Credit Suisse

Tyler Durden's picture

Frontrunning: May 21





  • IMF Tells Central Europe to Spend More (WSJ)
  • Tornadoes Blast Oklahoma (WSJ)
  • Frenetic search for survivors as 91 feared dead in tornado-hit Oklahoma (Reuters)
  • JPMorgan investors on edge over vote on Dimon; what if they win? (Reuters)
  • Wealthy bank depositors to suffer losses in EU law (Reuters)
  • Yen Slips as Amari Backtracks (BBG)
  • Japan Ready for More Yen Weakness Despite Recent Comments (WSJ)
  • IRS officials back on Capitol Hill hot seat over targeting (Reuters)
  • Li Keqiang pledges China boost to India trade (FT)
  • Europe's Recession Sparks Grass-Roots Political Push (WSJ)
  • Obama and Xi to meet in effort to calm growing US-China rivalry (FT)
  • Berlin plans to streamline EU but avoid wholesale treaty change (FT)
  • France must reform or face punitive measures - EU's Oettinger (Reuters)
 
Tyler Durden's picture

Frontrunning: May 20





  • Obama's Counsel Was Told of IRS Audit Findings Weeks Ago (WSJ)
  • North Korea fires sixth missile in three days (Reuters)
  • Enron No Lesson to Traders as EU Probes Oil-Price Manipulation (BBG)
  • Don't cry for me, Eurozone: Thinking the Unthinkable - Quitting a Currency (WSJ)
  • H-1B Models Strut Into U.S. as Programmers Pray for Help (BBG)
  • Gold Bear Bets Reach Record as Soros Cuts Holdings (BBG)
  • Yahoo has agreed to pay $1.1 billion for Tumblr (WSJ)
  • JPMorgan Holders Led by Chairmen-CEOs to Vote on Dimon (BBG)
  • Apple faces grilling over US tax rate (FT)
  • Nissan to Sell First Joint Minicar to Expand in Japan Market (BBG)
  • Fierce battle for corporate loans sparks US bank risk concerns (FT)
  • Microsoft Updates Xbox as Apple to Facebook Gain in Games (BBG)
 
Tyler Durden's picture

It’s Official: Gold Is Now The Most Hated Asset Class





Not a day passes without the financial media denouncing gold as an investment option and hailing the bureaucrats heading the world's monopolist monetary central planning agencies as superheroes. It began prior to gold's recent breakdown, with widely cited bearish reports on gold published by Credit Suisse and Goldman Sachs, among others. Never mind that most of their arguments were easily unmasked as spurious. It should be no wonder though: gold's rise was the most conspicuous evidence of faith in central banking being slowly but surely undermined. The banking cartel relies on the fiat money system remaining intact; the legal privilege of fractional reserve banking provides it with what is an essentially fraudulent profit center unparalleled by any other in the world (fraudulent in terms of traditional legal principles, but not in terms of the current law of course). As a subtle reminder, in October (before the Nikkei began its 80% rally), a full 76% of the 'big money' fund managers surveyed declared themselves bearish on Japan. Currently, 69% of the managers surveyed in the most recent Barron's poll are bearish on gold.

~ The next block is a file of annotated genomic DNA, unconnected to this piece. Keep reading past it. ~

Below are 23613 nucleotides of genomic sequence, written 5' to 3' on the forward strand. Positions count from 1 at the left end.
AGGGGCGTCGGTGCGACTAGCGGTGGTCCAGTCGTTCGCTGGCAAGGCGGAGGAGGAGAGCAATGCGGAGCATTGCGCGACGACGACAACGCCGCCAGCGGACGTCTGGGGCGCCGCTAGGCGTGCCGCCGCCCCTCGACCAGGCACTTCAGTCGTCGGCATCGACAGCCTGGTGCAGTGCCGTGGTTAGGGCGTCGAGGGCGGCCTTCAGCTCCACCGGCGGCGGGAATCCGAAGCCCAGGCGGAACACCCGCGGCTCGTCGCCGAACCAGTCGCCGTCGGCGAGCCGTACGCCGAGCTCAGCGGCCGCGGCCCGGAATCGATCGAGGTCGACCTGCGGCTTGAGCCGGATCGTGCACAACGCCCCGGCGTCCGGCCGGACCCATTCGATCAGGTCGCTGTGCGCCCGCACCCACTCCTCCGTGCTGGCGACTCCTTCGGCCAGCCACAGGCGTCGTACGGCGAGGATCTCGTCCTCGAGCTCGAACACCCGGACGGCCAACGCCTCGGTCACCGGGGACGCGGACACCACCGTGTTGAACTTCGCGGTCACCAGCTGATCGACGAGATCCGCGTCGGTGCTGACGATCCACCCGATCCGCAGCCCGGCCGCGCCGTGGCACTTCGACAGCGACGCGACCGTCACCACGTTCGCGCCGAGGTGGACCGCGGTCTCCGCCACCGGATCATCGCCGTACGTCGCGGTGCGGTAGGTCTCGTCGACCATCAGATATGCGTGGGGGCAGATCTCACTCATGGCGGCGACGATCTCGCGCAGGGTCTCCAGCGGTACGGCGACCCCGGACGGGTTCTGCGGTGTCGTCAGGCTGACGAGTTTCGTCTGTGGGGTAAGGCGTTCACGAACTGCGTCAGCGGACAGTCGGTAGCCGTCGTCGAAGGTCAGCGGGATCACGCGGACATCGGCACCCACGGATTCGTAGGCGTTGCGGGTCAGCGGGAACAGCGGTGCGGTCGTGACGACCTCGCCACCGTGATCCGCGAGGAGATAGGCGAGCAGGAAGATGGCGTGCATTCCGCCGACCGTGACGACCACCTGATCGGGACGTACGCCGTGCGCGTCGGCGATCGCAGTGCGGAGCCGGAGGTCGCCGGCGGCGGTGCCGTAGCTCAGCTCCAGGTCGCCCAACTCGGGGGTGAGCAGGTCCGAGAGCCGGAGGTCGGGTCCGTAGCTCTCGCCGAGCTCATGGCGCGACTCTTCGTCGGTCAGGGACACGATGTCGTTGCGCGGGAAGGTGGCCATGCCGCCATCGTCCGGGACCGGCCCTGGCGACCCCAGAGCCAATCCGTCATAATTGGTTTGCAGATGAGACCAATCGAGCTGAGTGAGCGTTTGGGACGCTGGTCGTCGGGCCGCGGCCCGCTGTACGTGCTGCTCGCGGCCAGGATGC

Tyler Durden's picture

Frontrunning: May 16





  • As scandals mount, White House springs into damage control (Reuters)
  • Glencore Xstrata chairman ousted in surprise coup (Reuters), former BP CEO Tony Hayward appointed as interim chairman (WSJ)
  • JPMorgan Chase asks Bloomberg for data records (Telegraph)
  • Platts Retains Energy Trader Confidence Amid Price-Fix Probe (BBG)
  • Syrian Internet service comes back online (PCWorld)
  • Japan Q1 growth hits 3.5% on Abe impact although fall in business investment clouds optimism for recovery (FT)
  • Soros Joins Gold-Stake Cuts Before Bear Market Drop (BBG)
  • Factory Ceiling Collapses in Cambodia (WSJ)
  • Sony’s $100 Billion Lost Decade Supports Loeb Breakup (BBG)
  • Snags await favourite for Federal Reserve job (FT)
  • James Bond’s Pinewood Turned Down on $300 Million Plan (BBG)
 
Tyler Durden's picture

Frontrunning: May 15





  • Once a beacon, Obama under fire over civil liberties (Reuters)
  • Eurozone in longest recession since birth of currency bloc (FT)
  • EU Oil Manipulation Probe Shines Light on Platts Pricing Window (BBG)
  • BMWs Cheaper Than Hyundais in Korea as Tariffs Crumble (BBG)
  • Stock Boom Isn't a Bubble, Says BOJ's Kuroda (WSJ)
  • Struggling France strives to shake off economic gloom (FT)
  • JPMorgan investors take heat off Dimon (FT)
  • Private-Equity Firms Build Instead of Buy (WSJ)
  • Bloomberg Saga Highlights Clash Between Two Worlds (WSJ)
  • Bank documents portray Cyprus as Russia's favorite haven (Reuters)